Art. 28 of the Convention on the Rights of the Child describes the right of children to an education. For expat parents, the actual right to an education is not so much the issue as is choosing the right school, this in terms of best possibilities for the right diplomas, as well as creating a smooth transition – all keeping in mind the emotional well-being of the children.
Fortunately, many employers help them out by providing them with information on, or even by paying the costs of, international schools. Living in the Netherlands, however, opens a lot of choices, especially in the western part of the country. A luxury problem, not only for expats, but for anyone with children. There are French schools, British schools, American schools, international schools and an increasing number of Dutch (secondary) schools that offer fast lane English or tweetalig onderwijs tto (bilingual education). And of course there is a huge offer of language classes that children can attend after school. As expat parents are frequently academics whose children are equally as intelligent, these children are often able to cope with a challenging curriculum.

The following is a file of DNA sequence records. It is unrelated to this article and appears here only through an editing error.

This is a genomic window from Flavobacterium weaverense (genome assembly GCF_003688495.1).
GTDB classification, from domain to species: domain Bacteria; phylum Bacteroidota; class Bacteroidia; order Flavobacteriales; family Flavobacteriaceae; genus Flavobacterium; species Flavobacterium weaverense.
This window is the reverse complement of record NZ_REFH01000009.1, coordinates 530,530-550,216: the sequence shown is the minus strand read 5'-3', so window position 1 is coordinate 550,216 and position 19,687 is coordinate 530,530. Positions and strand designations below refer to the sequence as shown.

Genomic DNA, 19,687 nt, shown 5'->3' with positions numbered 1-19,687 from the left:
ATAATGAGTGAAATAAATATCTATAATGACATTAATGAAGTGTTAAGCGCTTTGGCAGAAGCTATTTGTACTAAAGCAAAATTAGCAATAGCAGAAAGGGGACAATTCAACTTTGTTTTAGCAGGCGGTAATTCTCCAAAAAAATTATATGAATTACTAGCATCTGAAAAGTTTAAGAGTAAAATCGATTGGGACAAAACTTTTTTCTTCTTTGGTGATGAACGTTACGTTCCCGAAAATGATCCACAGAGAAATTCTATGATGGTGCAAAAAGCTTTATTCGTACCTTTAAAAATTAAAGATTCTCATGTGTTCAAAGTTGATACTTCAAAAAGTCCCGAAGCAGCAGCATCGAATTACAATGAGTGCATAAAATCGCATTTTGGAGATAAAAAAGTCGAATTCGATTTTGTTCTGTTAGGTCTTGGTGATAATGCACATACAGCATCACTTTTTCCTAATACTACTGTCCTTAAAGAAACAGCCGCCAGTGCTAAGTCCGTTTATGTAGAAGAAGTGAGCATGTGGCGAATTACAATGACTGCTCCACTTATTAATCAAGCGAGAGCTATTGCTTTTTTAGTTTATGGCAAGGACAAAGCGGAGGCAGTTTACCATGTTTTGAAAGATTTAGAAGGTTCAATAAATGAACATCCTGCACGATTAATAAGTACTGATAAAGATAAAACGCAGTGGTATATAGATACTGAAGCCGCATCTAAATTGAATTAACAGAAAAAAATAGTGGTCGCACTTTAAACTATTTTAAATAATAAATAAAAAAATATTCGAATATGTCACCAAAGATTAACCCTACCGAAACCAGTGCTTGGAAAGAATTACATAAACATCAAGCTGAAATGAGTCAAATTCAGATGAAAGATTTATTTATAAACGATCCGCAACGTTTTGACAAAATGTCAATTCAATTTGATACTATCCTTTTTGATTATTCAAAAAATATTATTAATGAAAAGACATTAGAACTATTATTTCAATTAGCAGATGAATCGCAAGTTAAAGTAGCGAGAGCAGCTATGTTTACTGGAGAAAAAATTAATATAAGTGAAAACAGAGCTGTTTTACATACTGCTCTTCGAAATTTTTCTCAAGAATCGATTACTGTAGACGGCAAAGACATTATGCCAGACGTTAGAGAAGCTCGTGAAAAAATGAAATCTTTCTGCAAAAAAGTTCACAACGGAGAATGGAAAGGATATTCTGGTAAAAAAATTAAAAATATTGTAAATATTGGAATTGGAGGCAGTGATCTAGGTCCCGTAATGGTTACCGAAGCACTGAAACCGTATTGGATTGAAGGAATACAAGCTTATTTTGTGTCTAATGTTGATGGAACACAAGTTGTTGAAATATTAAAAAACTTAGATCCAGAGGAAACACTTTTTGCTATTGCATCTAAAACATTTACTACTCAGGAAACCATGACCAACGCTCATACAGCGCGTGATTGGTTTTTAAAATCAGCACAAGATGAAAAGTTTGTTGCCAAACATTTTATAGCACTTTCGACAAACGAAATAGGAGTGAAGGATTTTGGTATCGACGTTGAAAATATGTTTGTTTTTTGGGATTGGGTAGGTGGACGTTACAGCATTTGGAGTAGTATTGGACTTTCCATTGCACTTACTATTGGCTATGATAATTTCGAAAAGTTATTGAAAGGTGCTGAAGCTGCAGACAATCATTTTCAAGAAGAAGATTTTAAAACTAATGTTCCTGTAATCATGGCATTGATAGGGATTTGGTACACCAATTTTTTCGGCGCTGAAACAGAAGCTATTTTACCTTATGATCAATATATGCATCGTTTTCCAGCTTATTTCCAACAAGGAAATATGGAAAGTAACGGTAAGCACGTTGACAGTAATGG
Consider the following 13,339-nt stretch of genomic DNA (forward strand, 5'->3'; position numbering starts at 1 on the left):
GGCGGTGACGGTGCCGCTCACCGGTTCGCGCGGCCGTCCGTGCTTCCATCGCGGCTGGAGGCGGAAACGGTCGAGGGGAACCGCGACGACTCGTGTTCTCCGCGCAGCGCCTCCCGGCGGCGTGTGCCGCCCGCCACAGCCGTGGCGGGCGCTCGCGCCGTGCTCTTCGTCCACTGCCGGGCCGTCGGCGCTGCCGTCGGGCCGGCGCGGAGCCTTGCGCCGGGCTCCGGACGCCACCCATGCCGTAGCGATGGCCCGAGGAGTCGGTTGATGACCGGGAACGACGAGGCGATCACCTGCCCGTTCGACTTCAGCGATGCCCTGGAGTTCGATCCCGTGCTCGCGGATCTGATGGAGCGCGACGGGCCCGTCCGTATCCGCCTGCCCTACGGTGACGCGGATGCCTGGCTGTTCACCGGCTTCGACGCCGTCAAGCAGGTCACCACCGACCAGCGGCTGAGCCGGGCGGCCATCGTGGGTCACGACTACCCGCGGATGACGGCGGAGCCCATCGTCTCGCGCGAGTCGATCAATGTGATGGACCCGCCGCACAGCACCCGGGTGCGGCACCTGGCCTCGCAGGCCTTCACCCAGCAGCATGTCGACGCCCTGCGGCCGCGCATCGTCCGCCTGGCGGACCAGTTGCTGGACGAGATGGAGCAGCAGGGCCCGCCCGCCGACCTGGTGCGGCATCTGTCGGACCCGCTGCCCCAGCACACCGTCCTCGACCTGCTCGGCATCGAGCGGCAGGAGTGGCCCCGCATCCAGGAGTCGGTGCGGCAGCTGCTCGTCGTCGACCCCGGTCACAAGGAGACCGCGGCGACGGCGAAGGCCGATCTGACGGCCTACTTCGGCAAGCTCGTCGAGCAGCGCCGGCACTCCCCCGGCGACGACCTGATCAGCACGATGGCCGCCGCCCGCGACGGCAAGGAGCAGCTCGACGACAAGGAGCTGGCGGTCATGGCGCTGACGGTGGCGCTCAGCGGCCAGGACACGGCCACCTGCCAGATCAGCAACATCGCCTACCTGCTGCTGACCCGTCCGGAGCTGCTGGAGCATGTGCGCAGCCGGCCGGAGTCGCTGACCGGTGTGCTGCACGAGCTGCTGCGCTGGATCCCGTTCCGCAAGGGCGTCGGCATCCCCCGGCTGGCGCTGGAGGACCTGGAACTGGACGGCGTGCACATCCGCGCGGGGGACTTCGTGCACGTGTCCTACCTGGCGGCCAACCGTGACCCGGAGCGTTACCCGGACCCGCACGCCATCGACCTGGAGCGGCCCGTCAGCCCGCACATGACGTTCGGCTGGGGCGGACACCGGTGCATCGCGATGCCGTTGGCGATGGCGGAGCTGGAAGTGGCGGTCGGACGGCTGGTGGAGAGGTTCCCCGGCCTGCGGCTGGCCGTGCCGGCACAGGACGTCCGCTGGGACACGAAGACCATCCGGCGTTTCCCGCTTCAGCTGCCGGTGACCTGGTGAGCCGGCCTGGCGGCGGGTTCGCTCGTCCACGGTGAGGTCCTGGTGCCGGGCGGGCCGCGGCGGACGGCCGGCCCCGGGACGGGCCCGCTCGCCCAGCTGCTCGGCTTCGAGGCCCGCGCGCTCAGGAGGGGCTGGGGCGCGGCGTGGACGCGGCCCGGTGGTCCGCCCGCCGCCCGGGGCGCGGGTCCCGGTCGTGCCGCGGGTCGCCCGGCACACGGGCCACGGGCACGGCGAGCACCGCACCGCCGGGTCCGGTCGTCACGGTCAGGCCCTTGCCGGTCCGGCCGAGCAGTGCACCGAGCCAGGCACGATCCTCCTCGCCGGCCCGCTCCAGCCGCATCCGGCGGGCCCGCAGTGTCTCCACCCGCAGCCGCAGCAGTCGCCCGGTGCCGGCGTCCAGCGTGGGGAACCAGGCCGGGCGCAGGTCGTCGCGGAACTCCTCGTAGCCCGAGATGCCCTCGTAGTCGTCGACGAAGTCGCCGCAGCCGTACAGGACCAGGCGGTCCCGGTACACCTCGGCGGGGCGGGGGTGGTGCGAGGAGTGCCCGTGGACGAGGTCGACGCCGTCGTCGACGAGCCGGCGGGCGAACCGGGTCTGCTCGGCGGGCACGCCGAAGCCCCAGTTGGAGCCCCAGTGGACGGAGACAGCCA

It is, of course, understandable that expat parents might want their children to retain or develop their national identity. However, they should realize that this will not necessarily make the transition all that much easier: one of the complications of moving abroad with children is that they are going through an internal struggle themselves, dealing with other norms in terms of social interaction as well as expectations of life, especially in secondary school.
When raising children in the Netherlands, it is good to be aware of the relatively open and relaxed Dutch attitude when it comes to this topic. Not only that; various international surveys over the last 10 years, including by UNICEF and WHO, have concluded that Dutch teenagers are most satisfied with their lives, and the happiest. Nonetheless, this openness and relaxed atmosphere can at times constitute a tempting life for teens coming in from abroad.